Newsmaker of the Year: No. 2, Donald Trump

By Golf Channel DigitalDecember 15, 2017, 1:00 pm

Even away from the White House, President Donald Trump generated plenty of headlines this year.

Trump’s first year in office didn’t dim his enthusiasm for the game, as he made splashy appearances at two big events, tweeted about golf to his more than 44 million followers, teed it up with some of the sport’s biggest stars, including Tiger Woods, Rory McIlroy and Lexi Thompson, and fired a few eyebrow-raising scores. Logging more than 75 rounds since his inauguration, the 3-handicap has only bolstered his reputation as the best golfing president, particularly after his alleged 73 with Sen. Lindsey Graham.

None of his appearances created a bigger stir than when he attended the U.S. Women’s Open. Despite protests and calls for the USGA to move its premier women’s event from Trump Bedminster – the president reportedly threatened to sue – his weekend there went off without incident, as Trump watched the action and hosted players in his private box near the 15th green.


Full list of 2017 Newsmakers of the Year


Despite his controversial rhetoric on a variety of national issues, Trump has remained a staunch supporter of women’s golf, and he became the first sitting president to attend the U.S. Women’s Open.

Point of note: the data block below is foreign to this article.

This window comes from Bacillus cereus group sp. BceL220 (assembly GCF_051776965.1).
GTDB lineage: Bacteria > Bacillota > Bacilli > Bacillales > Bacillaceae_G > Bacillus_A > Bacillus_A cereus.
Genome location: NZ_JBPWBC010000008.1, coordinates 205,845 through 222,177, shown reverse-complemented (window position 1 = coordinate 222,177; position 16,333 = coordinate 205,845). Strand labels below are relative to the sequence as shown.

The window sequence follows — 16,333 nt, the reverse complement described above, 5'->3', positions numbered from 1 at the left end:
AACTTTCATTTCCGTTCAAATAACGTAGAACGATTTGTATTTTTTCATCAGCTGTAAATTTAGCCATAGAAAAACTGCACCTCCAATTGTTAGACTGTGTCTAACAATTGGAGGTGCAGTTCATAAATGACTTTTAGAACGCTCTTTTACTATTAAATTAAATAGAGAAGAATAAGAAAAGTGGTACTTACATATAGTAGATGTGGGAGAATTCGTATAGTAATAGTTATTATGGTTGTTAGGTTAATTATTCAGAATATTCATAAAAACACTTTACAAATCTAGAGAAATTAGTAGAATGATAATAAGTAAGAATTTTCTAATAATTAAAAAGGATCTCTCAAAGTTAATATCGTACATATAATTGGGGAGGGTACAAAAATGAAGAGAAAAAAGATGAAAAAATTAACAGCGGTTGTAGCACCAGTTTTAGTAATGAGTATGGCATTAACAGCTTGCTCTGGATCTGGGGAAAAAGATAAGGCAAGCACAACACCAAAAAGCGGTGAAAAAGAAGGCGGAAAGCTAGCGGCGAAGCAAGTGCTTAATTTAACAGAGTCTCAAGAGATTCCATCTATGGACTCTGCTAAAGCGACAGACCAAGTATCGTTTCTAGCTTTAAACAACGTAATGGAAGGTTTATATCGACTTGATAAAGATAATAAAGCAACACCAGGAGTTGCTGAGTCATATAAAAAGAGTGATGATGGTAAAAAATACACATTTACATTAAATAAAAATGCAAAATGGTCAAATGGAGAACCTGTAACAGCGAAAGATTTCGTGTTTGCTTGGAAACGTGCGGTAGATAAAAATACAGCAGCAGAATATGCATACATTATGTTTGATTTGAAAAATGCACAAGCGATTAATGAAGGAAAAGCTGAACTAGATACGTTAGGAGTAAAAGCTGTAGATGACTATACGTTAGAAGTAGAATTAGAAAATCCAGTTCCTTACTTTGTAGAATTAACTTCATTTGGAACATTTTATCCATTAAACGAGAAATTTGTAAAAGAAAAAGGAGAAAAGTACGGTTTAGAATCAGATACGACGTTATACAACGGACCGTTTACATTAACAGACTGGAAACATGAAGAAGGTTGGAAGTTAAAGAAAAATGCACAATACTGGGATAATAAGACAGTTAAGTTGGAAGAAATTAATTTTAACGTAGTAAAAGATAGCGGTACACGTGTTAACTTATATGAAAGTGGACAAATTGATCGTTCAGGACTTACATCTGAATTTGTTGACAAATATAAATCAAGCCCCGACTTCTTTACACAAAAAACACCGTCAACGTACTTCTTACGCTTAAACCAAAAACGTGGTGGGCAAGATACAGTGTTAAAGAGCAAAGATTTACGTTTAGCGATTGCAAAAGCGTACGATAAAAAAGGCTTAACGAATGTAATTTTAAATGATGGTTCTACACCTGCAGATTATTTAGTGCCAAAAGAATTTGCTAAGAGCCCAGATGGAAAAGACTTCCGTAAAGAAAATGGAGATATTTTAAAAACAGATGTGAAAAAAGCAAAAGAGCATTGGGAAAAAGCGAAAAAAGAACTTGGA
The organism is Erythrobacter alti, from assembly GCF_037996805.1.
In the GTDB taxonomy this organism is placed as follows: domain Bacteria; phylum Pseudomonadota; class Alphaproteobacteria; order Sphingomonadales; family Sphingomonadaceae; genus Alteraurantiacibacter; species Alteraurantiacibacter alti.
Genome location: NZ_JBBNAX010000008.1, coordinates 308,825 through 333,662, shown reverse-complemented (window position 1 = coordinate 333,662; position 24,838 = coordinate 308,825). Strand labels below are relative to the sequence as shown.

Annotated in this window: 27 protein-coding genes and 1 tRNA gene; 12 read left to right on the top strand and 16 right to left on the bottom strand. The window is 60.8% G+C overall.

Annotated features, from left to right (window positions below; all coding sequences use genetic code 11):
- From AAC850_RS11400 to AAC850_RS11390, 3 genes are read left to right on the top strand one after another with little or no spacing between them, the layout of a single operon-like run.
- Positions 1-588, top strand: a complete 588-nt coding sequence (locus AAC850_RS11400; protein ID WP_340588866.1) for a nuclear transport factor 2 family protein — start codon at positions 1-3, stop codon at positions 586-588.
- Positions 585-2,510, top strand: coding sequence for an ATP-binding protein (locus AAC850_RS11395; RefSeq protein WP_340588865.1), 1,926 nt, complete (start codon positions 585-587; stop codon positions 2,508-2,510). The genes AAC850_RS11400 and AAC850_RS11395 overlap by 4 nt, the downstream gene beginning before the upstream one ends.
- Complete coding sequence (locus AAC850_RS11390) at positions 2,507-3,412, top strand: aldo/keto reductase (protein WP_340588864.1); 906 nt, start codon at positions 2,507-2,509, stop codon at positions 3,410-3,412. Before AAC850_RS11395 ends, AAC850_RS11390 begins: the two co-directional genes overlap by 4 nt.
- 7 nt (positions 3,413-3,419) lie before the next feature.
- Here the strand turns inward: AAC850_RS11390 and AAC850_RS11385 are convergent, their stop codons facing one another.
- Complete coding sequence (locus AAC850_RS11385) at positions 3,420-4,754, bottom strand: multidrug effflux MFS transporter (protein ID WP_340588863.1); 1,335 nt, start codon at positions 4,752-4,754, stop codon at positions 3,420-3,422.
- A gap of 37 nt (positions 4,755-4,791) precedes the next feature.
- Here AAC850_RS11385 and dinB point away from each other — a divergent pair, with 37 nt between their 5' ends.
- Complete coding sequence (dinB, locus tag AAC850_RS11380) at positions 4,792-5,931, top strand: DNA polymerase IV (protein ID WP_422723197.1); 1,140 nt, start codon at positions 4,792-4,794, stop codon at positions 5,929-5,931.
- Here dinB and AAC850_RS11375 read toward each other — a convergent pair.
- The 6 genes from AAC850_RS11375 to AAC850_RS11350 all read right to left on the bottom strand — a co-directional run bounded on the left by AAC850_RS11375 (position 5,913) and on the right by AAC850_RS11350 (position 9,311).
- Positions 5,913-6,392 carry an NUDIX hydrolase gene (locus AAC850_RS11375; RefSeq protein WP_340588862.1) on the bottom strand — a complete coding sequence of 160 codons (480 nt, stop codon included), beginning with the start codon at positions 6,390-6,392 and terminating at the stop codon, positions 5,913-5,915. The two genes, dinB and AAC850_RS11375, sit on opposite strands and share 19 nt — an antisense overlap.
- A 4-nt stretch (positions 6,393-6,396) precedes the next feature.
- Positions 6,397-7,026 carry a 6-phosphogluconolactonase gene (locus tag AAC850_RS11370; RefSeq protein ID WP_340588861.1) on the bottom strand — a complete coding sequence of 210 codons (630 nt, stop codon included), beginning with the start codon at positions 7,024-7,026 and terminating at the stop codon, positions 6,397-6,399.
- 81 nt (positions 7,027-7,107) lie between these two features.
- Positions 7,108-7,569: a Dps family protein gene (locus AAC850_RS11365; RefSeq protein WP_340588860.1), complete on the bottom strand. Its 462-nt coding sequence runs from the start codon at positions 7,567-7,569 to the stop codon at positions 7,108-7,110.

An honorary chairman of the Presidents Cup, Trump also flew to Liberty National for the biennial team event, where he presented the trophy to the U.S. team and dedicated the victory to the hurricane victims in Texas, Florida and Puerto Rico.

In late November, amid tweets about the national anthem, Turkey, Egypt and Time Magazine, Trump announced that he was playing a round in South Florida with Woods and world No. 1 Dustin Johnson.

Yes, that too became a headline, just like everything else Trump did in 2017.


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Finances


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Newsmakers of the Year: Top 10 in 2017

By Golf Channel DigitalDecember 15, 2017, 12:30 pm

Spieth, Thomas headline winter break trip to Cabo

By Grill Room TeamDecember 15, 2017, 1:05 am

Justin Thomas and Jordan Spieth. Really good at golf. Really good at vacationing.

With #SB2K18 still months away, Thomas and Spieth headlined a vacation to Cabo San Lucas, and this will shock you but it looks like they had a great time.

Spring break veteran Smylie Kaufman joined the party, as did Thomas' roommate, Tom Lovelady, who continued his shirtless trend.

The gang played all the hits, including shoeless golf in baketball jerseys and late nights with Casamigos tequila.

Image via tom.lovelady on Instagram.

In conclusion, it's still good to be these guys.